(September 28, 2020 – written by Dave)
Last night was the first night of the trip in the tent and it was a bit rough. Nancy says the tent is too small, the sleeping pads are too noisy and that I snore. I slept the better of the two of us but also noticed that rather loud neighbours across the train tracks that were going strong on “something” until at least 3AM. But really, we’re on a bike trip, the skies are blue, we have no Covid worries (here at least) and we’ve made it all the way to the Hunter Valley today. On balance, we know better sleep will come as we get used to the tent and the “yabos” in Gosford are well and truly in the rear-view mirror of the trip. Life is good.
The kookaburras were up this morning at 5:30AM. They are always the first birds in the Australian bush to start calling, today starting before the sun came up. I really enjoyed them this morning, perhaps in part because I got a wee bit more sleep last night. Nancy heard them as well but lay silently in the sleeping bag with hopes I would sleep a little longer. I made it until 6:15 before giving in to nature’s call.
Brekkie and packing up went pretty well for the first day out. We have less stuff, which helps, but we also appreciated the nice patio at the showgrounds. We rearranged one of their benches so that we could sit in the full morning sun – very civilized for camping.
The first 45k of the ride was pretty busy and not overly scenic. Sure, the nice blue skies were great but that part of the Central Coast has a lot of morning traffic. Plus, we had a lot of turns to make. Nancy did a good job navigating. She carries the phone in her bag and we use Komoot for maps. Overall it works pretty well so long as you stop and check whenever there are questions. I guess having a GPS or something mounted to the handlebars would help but speed is not really our goal and stopping to check is fine.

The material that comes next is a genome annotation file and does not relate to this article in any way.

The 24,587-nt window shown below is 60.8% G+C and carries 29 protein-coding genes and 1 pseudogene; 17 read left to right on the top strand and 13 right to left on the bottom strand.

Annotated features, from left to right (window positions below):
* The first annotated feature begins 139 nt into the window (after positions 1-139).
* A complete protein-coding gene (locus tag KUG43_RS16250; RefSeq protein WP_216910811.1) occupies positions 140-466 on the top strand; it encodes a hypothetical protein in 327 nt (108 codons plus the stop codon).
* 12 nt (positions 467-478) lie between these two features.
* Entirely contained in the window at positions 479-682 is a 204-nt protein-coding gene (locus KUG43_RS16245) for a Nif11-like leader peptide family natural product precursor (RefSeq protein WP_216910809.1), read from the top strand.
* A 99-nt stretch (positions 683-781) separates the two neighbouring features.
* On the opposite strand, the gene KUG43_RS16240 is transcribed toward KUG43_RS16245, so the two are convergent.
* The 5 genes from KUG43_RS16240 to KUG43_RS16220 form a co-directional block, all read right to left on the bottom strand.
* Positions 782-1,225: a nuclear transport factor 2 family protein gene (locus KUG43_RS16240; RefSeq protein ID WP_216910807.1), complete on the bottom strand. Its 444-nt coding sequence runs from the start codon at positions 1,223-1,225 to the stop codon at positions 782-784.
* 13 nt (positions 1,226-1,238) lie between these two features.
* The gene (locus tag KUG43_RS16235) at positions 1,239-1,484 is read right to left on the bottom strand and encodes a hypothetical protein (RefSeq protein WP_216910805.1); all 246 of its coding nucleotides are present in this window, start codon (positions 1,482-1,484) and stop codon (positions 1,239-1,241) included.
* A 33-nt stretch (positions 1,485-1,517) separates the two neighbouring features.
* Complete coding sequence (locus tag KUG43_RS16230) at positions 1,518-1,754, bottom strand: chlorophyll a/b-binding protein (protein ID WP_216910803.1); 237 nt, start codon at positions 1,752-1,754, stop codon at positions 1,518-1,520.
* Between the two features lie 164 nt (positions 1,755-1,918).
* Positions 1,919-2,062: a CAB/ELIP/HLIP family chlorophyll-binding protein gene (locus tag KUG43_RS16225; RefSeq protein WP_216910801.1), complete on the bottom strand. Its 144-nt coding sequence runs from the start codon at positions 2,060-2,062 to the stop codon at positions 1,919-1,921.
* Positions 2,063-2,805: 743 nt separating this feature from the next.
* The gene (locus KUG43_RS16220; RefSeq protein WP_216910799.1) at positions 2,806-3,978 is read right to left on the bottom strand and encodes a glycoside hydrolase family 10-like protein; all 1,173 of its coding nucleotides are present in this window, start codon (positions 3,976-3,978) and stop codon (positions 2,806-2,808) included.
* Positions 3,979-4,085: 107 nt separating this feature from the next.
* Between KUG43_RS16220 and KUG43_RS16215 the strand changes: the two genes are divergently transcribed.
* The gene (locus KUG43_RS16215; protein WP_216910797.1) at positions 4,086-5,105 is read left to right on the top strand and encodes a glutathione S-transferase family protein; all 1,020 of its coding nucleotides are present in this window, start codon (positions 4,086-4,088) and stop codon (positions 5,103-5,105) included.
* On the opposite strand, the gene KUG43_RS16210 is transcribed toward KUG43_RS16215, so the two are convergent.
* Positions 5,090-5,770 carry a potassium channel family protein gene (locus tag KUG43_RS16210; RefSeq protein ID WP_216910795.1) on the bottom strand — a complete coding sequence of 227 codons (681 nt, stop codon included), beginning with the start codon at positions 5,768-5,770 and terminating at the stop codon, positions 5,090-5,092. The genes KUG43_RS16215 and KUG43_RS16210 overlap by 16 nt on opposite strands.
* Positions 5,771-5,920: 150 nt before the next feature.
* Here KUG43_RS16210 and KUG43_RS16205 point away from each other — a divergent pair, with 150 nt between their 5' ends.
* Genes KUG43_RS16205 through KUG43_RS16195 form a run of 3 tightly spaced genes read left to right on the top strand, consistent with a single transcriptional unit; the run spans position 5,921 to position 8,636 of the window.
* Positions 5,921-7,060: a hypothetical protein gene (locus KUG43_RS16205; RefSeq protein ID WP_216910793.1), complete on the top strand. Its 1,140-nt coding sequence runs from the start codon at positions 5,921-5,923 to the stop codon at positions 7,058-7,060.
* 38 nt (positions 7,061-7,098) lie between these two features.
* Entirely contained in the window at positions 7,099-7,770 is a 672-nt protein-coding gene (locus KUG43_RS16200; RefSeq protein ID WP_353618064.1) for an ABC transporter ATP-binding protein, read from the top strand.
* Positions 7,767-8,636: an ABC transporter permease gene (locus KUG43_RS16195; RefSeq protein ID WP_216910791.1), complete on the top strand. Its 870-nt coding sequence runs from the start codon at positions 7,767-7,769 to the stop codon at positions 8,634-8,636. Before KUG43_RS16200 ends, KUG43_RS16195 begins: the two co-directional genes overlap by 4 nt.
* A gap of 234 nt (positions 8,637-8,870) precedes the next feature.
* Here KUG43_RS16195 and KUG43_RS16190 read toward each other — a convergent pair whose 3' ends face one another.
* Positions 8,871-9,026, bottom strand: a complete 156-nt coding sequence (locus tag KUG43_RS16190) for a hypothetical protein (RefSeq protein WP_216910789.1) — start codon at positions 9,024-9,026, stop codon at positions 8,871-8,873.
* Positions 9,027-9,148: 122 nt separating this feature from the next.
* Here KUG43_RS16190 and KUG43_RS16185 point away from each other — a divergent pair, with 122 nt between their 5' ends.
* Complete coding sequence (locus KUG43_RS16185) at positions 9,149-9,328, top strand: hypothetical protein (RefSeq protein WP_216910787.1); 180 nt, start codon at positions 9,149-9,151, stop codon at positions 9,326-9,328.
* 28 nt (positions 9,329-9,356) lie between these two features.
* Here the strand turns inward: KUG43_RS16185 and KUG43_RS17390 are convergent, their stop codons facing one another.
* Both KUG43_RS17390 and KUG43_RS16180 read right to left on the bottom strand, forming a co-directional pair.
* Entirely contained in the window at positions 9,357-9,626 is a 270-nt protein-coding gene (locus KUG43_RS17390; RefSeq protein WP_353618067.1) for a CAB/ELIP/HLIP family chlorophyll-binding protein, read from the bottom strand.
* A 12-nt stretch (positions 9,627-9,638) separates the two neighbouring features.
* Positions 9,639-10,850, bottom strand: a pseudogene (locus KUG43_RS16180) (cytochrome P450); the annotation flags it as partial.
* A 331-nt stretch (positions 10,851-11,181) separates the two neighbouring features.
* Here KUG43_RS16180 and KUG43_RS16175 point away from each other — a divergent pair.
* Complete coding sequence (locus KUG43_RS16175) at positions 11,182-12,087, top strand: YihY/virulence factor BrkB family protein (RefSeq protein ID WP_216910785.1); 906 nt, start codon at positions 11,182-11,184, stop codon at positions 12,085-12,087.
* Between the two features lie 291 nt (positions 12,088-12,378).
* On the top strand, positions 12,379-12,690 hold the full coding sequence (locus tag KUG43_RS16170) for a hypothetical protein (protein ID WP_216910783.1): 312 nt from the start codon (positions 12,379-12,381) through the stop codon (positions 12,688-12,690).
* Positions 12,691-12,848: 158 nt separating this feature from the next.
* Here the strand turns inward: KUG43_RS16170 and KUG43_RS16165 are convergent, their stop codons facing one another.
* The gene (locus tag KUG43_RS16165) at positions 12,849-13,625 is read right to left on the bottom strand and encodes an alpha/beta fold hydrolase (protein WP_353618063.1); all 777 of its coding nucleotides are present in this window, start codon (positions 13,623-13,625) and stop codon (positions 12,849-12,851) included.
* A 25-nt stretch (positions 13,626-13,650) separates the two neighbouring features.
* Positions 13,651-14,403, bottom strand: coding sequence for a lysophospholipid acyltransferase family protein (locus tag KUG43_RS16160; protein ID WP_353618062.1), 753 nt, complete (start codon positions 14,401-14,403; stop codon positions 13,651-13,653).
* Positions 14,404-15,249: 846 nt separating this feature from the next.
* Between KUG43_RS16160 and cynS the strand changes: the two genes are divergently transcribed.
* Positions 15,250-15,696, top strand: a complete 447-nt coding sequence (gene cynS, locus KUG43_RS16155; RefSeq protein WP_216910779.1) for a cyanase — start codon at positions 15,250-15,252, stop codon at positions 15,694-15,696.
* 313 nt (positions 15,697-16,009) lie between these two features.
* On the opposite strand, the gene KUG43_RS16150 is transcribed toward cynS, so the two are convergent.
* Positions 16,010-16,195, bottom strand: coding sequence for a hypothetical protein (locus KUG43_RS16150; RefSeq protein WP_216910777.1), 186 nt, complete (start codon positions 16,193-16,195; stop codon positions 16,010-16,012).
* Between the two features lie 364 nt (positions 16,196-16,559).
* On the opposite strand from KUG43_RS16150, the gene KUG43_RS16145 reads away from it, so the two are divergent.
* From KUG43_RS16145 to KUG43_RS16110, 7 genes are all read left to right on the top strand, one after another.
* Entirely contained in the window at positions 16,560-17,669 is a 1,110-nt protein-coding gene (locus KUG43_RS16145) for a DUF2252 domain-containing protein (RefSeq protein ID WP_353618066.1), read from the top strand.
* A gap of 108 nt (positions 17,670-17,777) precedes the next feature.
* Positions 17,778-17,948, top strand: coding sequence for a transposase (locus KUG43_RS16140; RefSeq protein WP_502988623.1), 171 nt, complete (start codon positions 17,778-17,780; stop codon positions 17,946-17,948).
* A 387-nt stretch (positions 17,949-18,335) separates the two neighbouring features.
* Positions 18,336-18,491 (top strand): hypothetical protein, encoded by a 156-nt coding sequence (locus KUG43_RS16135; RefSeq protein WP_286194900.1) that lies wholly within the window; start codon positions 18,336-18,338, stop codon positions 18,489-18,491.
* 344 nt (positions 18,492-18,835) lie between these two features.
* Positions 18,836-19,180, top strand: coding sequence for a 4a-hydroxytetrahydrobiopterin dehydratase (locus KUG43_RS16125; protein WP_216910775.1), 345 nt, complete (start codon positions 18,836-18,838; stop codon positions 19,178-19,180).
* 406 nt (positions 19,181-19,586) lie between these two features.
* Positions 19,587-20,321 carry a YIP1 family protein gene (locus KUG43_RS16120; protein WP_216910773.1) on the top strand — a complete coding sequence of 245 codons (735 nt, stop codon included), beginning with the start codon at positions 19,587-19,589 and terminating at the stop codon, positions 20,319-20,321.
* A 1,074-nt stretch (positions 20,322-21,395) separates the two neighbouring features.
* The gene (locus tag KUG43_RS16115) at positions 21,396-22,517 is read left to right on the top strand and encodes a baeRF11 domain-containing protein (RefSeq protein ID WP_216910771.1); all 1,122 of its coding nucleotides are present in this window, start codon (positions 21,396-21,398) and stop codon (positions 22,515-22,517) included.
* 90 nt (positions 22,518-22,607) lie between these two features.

At 45k we found a bakery in the small town of Wyee. There are heaps of new housing developments in that part of the coast. We had to fight off tradies at the bakery but were glad to have passed through the area before all the houses are built and full of new residents. Some of the roads will need wider shoulders if people start moving in – we can only hope that the local council has that in the plan.
We had more of the same roads and traffic for the 30k after leaving Wyee. This section also included the fairly steep climb up through Freemans Waterhole where we crossed from the Central Coast into the Hunter Valley. I’ve not made a typo in the name Freemans – it should not include an apostrophe. The area was settled in the 1860s by a family with the name Freemans. They were “freeman”, as in not convicts but never actually held title to the land. They ran cattle through the area – no title, no permit, no worries – ah the good old days when continents were “open”. Before longing for simple times however, note that they lived in a “hut” without water or lighting much less a way to keep the milk cool – and forget about toilet seats, what toilet!
We stopped at the top of the climb – near the Watagan Forest Hotel – for a snack and cool drink. We debated taking a “long-cut” onwards from there but opted for the direct route to Cessnock. It turned out to be a pretty hard day with all the short up and downs. We rolled into Cessnock at 2PM ready to call it a day.
We are staying 2.5k out of Cessnock at the Hunter Valley YHA. The 2.5k is notable because that’s how far we have to walk back if we want dinner in town. Luckily we bought enough food before heading out to the hostel. And being away from town has its advantages. The hostel is nestled in amongst grape wines just coming out into leaves, there are heaps of birds and we’ve already spotted the local kangaroo mob in the field in front of our room.
We are having a rest day tomorrow – I know, after only two days! But really, we are right in the heart of the Hunter Valley – the oldest wine region in all of Australia. And we are only 5k away from Peterson’s Cellar door – Nancy is keen. We don’t have a master plan tomorrow, other than to work our way out to one of the cellar doors, getting something to eat and trying a few small sips of a Hunter red. It’s rough duty but I think we’re up for it.
No updates from Roman on his part yet but we are still on track to meet him in the next stop up the road. If he is delayed, then maybe we have to stay here for a second rest day and try out one of the other vineyards.